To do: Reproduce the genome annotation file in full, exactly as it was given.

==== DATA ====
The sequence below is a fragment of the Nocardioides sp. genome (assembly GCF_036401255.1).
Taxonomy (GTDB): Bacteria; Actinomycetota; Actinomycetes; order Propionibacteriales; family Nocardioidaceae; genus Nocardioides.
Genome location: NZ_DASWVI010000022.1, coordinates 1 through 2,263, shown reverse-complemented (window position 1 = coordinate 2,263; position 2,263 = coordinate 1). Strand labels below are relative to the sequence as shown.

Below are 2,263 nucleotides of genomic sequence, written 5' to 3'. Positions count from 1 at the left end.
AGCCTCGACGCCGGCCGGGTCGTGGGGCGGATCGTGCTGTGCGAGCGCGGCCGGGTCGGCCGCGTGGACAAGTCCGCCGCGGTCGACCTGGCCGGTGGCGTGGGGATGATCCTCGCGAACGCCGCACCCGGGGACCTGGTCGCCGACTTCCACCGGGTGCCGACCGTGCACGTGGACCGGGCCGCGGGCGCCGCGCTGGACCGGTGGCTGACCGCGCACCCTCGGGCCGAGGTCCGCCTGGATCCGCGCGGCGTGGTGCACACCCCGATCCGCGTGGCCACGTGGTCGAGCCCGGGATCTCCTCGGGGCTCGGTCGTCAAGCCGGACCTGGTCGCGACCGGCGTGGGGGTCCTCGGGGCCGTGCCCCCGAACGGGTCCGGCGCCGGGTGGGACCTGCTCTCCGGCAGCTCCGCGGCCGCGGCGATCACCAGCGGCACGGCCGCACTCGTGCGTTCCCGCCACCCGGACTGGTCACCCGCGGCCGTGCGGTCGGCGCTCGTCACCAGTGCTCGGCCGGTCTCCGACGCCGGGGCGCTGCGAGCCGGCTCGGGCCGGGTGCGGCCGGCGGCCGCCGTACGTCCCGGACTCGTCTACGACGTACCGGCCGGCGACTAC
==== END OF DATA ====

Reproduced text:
The sequence below is a fragment of the Nocardioides sp. genome (assembly GCF_036401255.1).
Taxonomy (GTDB): Bacteria; Actinomycetota; Actinomycetes; order Propionibacteriales; family Nocardioidaceae; genus Nocardioides.
Genome location: NZ_DASWVI010000022.1, coordinates 1 through 2,263, shown reverse-complemented (window position 1 = coordinate 2,263; position 2,263 = coordinate 1). Strand labels below are relative to the sequence as shown.

Below are 2,263 nucleotides of genomic sequence, written 5' to 3'. Positions count from 1 at the left end.
AGCCTCGACGCCGGCCGGGTCGTGGGGCGGATCGTGCTGTGCGAGCGCGGCCGGGTCGGCCGCGTGGACAAGTCCGCCGCGGTCGACCTGGCCGGTGGCGTGGGGATGATCCTCGCGAACGCCGCACCCGGGGACCTGGTCGCCGACTTCCACCGGGTGCCGACCGTGCACGTGGACCGGGCCGCGGGCGCCGCGCTGGACCGGTGGCTGACCGCGCACCCTCGGGCCGAGGTCCGCCTGGATCCGCGCGGCGTGGTGCACACCCCGATCCGCGTGGCCACGTGGTCGAGCCCGGGATCTCCTCGGGGCTCGGTCGTCAAGCCGGACCTGGTCGCGACCGGCGTGGGGGTCCTCGGGGCCGTGCCCCCGAACGGGTCCGGCGCCGGGTGGGACCTGCTCTCCGGCAGCTCCGCGGCCGCGGCGATCACCAGCGGCACGGCCGCACTCGTGCGTTCCCGCCACCCGGACTGGTCACCCGCGGCCGTGCGGTCGGCGCTCGTCACCAGTGCTCGGCCGGTCTCCGACGCCGGGGCGCTGCGAGCCGGCTCGGGCCGGGTGCGGCCGGCGGCCGCCGTACGTCCCGGACTCGTCTACGACGTACCGGCCGGCGACTAC